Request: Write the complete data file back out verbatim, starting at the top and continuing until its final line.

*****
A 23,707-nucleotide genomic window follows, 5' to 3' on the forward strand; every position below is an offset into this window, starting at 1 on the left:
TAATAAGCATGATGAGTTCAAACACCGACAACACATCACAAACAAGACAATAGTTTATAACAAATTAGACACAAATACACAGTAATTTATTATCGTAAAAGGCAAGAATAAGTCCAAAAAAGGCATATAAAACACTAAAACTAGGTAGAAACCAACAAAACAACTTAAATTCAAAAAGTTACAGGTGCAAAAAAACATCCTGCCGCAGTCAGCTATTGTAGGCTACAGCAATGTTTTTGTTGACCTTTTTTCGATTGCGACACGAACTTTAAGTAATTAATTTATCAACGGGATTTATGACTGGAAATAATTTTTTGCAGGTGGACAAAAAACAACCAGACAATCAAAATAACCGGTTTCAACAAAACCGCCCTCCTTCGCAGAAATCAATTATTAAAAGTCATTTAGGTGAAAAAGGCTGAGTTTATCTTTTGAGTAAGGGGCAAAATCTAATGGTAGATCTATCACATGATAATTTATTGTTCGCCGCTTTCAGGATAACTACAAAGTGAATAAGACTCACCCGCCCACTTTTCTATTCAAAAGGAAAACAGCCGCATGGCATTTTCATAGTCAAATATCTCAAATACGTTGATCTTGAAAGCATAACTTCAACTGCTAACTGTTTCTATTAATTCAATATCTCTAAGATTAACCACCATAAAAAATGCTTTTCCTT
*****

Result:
A 23,707-nucleotide genomic window follows, 5' to 3' on the forward strand; every position below is an offset into this window, starting at 1 on the left:
TAATAAGCATGATGAGTTCAAACACCGACAACACATCACAAACAAGACAATAGTTTATAACAAATTAGACACAAATACACAGTAATTTATTATCGTAAAAGGCAAGAATAAGTCCAAAAAAGGCATATAAAACACTAAAACTAGGTAGAAACCAACAAAACAACTTAAATTCAAAAAGTTACAGGTGCAAAAAAACATCCTGCCGCAGTCAGCTATTGTAGGCTACAGCAATGTTTTTGTTGACCTTTTTTCGATTGCGACACGAACTTTAAGTAATTAATTTATCAACGGGATTTATGACTGGAAATAATTTTTTGCAGGTGGACAAAAAACAACCAGACAATCAAAATAACCGGTTTCAACAAAACCGCCCTCCTTCGCAGAAATCAATTATTAAAAGTCATTTAGGTGAAAAAGGCTGAGTTTATCTTTTGAGTAAGGGGCAAAATCTAATGGTAGATCTATCACATGATAATTTATTGTTCGCCGCTTTCAGGATAACTACAAAGTGAATAAGACTCACCCGCCCACTTTTCTATTCAAAAGGAAAACAGCCGCATGGCATTTTCATAGTCAAATATCTCAAATACGTTGATCTTGAAAGCATAACTTCAACTGCTAACTGTTTCTATTAATTCAATATCTCTAAGATTAACCACCATAAAAAATGCTTTTCCTT